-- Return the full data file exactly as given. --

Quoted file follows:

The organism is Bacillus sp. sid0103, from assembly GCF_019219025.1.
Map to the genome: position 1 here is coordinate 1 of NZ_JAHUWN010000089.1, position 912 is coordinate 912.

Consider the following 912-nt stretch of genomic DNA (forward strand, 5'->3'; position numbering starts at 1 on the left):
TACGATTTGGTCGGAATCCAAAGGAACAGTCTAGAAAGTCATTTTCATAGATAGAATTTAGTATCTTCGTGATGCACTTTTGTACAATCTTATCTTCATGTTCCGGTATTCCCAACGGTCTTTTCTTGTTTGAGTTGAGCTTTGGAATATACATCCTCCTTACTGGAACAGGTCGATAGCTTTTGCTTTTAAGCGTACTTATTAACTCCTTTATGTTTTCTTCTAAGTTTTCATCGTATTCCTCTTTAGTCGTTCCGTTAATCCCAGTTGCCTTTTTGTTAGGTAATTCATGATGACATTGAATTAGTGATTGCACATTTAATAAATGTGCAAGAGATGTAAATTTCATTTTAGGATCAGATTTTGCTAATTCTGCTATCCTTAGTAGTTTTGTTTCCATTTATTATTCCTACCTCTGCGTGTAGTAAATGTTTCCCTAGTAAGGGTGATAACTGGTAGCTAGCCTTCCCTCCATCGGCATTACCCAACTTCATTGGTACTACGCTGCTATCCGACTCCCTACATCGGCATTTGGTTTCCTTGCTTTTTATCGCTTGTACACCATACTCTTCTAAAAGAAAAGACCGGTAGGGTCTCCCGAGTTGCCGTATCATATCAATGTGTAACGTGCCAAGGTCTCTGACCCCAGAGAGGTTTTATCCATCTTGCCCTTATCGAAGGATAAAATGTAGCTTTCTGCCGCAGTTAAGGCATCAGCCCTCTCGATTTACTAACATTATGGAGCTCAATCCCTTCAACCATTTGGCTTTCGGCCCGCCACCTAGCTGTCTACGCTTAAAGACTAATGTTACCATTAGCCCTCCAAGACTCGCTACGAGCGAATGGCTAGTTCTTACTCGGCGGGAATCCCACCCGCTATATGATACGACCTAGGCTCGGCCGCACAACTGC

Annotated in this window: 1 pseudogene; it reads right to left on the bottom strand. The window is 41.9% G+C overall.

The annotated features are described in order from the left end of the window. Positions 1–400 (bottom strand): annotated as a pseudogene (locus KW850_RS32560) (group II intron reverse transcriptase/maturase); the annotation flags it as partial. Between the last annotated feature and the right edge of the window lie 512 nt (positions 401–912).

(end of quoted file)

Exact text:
The organism is Bacillus sp. sid0103, from assembly GCF_019219025.1.
Map to the genome: position 1 here is coordinate 1 of NZ_JAHUWN010000089.1, position 912 is coordinate 912.

Consider the following 912-nt stretch of genomic DNA (forward strand, 5'->3'; position numbering starts at 1 on the left):
TACGATTTGGTCGGAATCCAAAGGAACAGTCTAGAAAGTCATTTTCATAGATAGAATTTAGTATCTTCGTGATGCACTTTTGTACAATCTTATCTTCATGTTCCGGTATTCCCAACGGTCTTTTCTTGTTTGAGTTGAGCTTTGGAATATACATCCTCCTTACTGGAACAGGTCGATAGCTTTTGCTTTTAAGCGTACTTATTAACTCCTTTATGTTTTCTTCTAAGTTTTCATCGTATTCCTCTTTAGTCGTTCCGTTAATCCCAGTTGCCTTTTTGTTAGGTAATTCATGATGACATTGAATTAGTGATTGCACATTTAATAAATGTGCAAGAGATGTAAATTTCATTTTAGGATCAGATTTTGCTAATTCTGCTATCCTTAGTAGTTTTGTTTCCATTTATTATTCCTACCTCTGCGTGTAGTAAATGTTTCCCTAGTAAGGGTGATAACTGGTAGCTAGCCTTCCCTCCATCGGCATTACCCAACTTCATTGGTACTACGCTGCTATCCGACTCCCTACATCGGCATTTGGTTTCCTTGCTTTTTATCGCTTGTACACCATACTCTTCTAAAAGAAAAGACCGGTAGGGTCTCCCGAGTTGCCGTATCATATCAATGTGTAACGTGCCAAGGTCTCTGACCCCAGAGAGGTTTTATCCATCTTGCCCTTATCGAAGGATAAAATGTAGCTTTCTGCCGCAGTTAAGGCATCAGCCCTCTCGATTTACTAACATTATGGAGCTCAATCCCTTCAACCATTTGGCTTTCGGCCCGCCACCTAGCTGTCTACGCTTAAAGACTAATGTTACCATTAGCCCTCCAAGACTCGCTACGAGCGAATGGCTAGTTCTTACTCGGCGGGAATCCCACCCGCTATATGATACGACCTAGGCTCGGCCGCACAACTGC

Annotated in this window: 1 pseudogene; it reads right to left on the bottom strand. The window is 41.9% G+C overall.

The annotated features are described in order from the left end of the window. Positions 1–400 (bottom strand): annotated as a pseudogene (locus KW850_RS32560) (group II intron reverse transcriptase/maturase); the annotation flags it as partial. Between the last annotated feature and the right edge of the window lie 512 nt (positions 401–912).